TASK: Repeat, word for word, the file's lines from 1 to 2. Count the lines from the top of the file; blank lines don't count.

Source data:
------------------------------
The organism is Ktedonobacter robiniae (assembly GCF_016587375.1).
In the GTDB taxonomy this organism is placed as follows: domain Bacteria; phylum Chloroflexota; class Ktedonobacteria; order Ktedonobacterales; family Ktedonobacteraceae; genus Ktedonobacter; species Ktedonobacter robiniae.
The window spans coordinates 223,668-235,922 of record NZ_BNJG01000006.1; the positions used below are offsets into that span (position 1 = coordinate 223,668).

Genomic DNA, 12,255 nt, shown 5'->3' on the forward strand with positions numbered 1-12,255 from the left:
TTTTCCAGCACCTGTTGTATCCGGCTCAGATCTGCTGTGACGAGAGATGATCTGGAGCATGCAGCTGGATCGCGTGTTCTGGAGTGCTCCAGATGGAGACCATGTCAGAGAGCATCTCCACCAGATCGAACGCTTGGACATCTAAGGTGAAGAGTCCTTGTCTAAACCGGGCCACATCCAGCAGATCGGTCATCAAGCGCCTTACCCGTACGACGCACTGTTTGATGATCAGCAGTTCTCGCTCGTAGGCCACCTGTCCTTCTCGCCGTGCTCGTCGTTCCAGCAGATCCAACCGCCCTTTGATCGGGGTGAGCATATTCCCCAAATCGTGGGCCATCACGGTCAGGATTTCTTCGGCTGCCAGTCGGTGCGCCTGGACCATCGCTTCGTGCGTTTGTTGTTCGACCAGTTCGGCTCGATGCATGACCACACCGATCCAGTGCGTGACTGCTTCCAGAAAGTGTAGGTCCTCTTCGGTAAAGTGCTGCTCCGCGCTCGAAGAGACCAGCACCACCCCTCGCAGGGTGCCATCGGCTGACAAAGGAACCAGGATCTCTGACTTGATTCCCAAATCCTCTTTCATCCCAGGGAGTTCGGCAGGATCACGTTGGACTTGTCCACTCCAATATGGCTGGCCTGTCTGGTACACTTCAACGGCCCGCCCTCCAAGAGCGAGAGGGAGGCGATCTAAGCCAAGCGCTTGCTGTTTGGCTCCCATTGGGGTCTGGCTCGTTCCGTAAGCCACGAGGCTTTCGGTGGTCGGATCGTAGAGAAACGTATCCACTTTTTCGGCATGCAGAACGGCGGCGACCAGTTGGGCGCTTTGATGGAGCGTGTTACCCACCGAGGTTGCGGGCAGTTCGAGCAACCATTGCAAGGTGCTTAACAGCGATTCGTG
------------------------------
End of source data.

The organism is Ktedonobacter robiniae (assembly GCF_016587375.1).
In the GTDB taxonomy this organism is placed as follows: domain Bacteria; phylum Chloroflexota; class Ktedonobacteria; order Ktedonobacterales; family Ktedonobacteraceae; genus Ktedonobacter; species Ktedonobacter robiniae.